Paisano Senior Housing is a 73-unit environmentally friendly community in El Paso, Texas, for the elderly and persons with disabilities. The project, which is exporting energy from its regenerative systems during most months, has received a Leadership in Energy and Environmental Design (LEED) Platinum rating.
From the time it was completed on Earth Day in April 2012, Paisano Senior Housing has been focused on green energy. Using power from a large photovoltaic array plus wind turbines, the complex produces as much energy over a calendar year as the occupants use. There are no utility bills for tenants or the local housing authority.
The 4.2-acre (1 ha) site, adjacent to the County Coliseum in central El Paso, previously held 46 vacant units. A national design competition held by the Housing Authority of Central El Paso (HACEP) in 2010 was won by Workshop8, an architecture firm based in Boulder, Colorado, and construction began that September.
The project consists of four three-story apartment buildings, a row of nine duplex buildings, and a long utility structure called the canopy wall. This wall houses elevators and laundry facilities and creates an enclosed garden—an oasis in the center of El Paso where residents can stroll and socialize.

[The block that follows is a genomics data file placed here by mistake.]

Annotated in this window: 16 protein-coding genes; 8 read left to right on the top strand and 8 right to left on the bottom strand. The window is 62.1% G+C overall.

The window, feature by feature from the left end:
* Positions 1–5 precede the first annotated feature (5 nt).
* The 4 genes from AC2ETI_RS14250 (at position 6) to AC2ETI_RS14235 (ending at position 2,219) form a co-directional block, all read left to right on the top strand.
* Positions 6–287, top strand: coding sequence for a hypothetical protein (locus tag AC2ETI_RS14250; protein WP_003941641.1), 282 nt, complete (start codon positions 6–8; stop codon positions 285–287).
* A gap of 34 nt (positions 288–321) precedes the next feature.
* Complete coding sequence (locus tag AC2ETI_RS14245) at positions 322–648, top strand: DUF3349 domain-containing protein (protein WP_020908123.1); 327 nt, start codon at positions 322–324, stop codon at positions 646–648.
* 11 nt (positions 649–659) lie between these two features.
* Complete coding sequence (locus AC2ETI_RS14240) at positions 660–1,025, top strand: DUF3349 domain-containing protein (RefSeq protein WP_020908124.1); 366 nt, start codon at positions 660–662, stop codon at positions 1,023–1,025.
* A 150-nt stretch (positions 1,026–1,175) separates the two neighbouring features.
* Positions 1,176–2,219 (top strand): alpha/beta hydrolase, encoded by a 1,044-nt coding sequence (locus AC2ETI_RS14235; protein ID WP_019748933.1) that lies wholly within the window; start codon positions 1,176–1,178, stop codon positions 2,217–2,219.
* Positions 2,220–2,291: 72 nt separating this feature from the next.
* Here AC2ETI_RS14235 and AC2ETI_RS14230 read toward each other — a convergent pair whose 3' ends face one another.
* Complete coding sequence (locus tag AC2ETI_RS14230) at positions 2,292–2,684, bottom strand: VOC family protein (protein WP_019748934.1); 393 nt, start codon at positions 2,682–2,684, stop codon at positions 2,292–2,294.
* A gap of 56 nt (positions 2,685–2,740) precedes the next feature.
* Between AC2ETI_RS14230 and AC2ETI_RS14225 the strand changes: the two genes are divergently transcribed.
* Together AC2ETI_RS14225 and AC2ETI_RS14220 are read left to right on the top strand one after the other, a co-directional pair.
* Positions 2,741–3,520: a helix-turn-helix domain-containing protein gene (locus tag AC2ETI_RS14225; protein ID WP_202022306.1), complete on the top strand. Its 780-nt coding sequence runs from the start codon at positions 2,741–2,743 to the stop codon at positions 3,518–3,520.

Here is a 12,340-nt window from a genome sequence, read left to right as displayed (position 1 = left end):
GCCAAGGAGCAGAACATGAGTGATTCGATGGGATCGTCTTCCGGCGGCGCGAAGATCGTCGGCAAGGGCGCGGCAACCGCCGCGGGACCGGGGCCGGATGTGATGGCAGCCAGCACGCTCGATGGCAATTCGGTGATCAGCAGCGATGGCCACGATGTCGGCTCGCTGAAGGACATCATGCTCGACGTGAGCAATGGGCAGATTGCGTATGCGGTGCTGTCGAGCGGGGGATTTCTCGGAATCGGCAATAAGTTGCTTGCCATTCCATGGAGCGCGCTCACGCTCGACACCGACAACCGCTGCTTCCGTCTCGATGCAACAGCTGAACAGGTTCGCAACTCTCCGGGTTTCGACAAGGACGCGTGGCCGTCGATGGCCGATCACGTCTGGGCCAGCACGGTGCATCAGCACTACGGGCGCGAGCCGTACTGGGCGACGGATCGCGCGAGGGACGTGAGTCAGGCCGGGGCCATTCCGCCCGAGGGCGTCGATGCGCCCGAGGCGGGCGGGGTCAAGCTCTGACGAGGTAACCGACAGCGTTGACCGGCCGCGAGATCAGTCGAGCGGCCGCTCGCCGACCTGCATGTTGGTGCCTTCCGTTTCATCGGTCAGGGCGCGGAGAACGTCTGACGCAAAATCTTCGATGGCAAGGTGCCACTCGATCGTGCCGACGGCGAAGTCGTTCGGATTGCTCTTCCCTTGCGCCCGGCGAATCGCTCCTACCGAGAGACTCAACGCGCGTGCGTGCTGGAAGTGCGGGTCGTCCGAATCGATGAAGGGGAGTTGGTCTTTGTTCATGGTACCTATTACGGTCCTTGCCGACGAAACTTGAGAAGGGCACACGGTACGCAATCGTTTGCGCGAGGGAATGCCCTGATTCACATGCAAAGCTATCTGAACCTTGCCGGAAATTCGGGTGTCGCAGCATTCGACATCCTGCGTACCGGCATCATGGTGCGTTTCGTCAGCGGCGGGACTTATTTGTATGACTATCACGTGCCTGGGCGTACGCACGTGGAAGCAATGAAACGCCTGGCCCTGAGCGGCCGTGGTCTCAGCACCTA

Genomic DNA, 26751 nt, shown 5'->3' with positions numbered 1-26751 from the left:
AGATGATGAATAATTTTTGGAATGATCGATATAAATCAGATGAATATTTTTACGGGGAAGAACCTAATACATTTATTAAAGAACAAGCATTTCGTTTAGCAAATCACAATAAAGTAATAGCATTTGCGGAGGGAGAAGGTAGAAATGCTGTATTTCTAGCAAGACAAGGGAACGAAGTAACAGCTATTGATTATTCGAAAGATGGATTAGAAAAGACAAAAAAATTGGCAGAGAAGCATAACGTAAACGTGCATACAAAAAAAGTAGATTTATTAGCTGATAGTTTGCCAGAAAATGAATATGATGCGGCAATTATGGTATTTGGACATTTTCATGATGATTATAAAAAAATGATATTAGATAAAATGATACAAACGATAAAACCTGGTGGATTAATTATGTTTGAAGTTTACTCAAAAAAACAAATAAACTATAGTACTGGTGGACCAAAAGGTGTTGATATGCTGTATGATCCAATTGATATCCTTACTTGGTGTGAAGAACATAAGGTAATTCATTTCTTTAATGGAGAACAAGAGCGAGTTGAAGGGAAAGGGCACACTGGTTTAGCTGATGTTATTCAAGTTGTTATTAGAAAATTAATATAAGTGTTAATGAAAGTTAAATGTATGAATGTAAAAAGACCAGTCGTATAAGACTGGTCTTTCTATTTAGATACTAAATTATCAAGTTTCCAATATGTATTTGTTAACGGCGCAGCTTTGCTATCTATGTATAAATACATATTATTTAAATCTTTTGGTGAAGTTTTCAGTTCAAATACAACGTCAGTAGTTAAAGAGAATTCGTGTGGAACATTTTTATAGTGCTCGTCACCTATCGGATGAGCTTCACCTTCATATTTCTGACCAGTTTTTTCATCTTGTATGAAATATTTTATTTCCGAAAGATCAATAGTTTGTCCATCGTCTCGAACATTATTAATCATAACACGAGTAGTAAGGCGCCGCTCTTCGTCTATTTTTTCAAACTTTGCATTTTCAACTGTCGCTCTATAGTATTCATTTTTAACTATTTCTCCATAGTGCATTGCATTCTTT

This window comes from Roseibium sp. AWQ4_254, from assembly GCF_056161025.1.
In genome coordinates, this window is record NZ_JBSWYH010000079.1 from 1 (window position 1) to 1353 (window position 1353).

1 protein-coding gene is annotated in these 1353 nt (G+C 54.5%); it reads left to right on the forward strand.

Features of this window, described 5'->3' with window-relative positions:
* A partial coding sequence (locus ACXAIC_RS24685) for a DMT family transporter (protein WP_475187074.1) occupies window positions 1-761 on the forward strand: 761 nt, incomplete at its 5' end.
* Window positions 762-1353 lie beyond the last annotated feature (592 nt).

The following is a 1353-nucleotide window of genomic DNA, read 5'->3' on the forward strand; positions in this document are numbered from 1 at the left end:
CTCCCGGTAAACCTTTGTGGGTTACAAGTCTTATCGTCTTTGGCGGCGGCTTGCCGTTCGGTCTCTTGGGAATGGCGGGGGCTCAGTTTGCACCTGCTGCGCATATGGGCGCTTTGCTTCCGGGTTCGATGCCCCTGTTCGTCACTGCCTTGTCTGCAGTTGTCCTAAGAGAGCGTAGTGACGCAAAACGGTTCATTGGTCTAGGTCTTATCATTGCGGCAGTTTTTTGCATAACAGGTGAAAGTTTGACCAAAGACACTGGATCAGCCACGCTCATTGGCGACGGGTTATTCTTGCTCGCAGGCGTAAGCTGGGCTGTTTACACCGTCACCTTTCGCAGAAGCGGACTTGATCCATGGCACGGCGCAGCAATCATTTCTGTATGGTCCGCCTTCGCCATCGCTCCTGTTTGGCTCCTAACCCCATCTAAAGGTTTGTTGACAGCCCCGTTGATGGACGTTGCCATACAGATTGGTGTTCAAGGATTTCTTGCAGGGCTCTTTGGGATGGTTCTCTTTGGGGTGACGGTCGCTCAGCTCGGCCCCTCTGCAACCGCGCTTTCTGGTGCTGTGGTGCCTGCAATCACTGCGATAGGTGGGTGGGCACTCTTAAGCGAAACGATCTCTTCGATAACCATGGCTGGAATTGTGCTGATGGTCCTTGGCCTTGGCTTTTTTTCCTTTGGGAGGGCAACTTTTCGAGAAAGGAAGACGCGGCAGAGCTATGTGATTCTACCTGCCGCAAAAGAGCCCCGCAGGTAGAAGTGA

The buildings contain a mix of one- and two-bedroom units, and nine single-room-occupancy units. A central community building houses office and meeting space. The units are all wheelchair adaptable, and all are completely accessible to people in wheelchairs.
Wind turbines, plus a photovoltaic array, help eliminate electric utility bills
for tenants of the local housing authority. With a total construction cost of $14.8 million, Paisano Senior Housing is funded in part by an $8.25 million grant from the American Recovery and Reinvestment Act of 2009. The city of El Paso contributed $500,000; the rest was covered by HACEP.
Beyond wind turbines, rooftop solar panels, and solar chimneys—which are cavities inside the building envelope where hot air moves up and out—Paisano Senior Housing’s green approach also extends to water: the project employs permeable paving materials, water retention systems, and spacious gardens to help mitigate runoff.
To protect residents from the harsh Southwest climate, building walls are made of structural insulated panels that also help reduce noise. Most of windows in the buildings face south with sunshades, or to the north, rather than east or west, in order to minimize daytime heat gain from the sun, and some windows are operable, allowing residents to capture the breeze. Large overhangs and inset window placement also reduce heat gain. Western walls are shaded by solar screens.
The project has provided some worthwhile lessons, according to the architect. For example, the energy savings of the heating, ventilation, and air-conditioning system are somewhat dependent on a digital feedback loop that senior residents—many unfamiliar with computers—find hard to understand. Education is an important part of the success of the project.
Paisano Senior Housing’s sustainable features—including use of renewable energy—will translate into savings of $691 per year for a typical one-bedroom unit.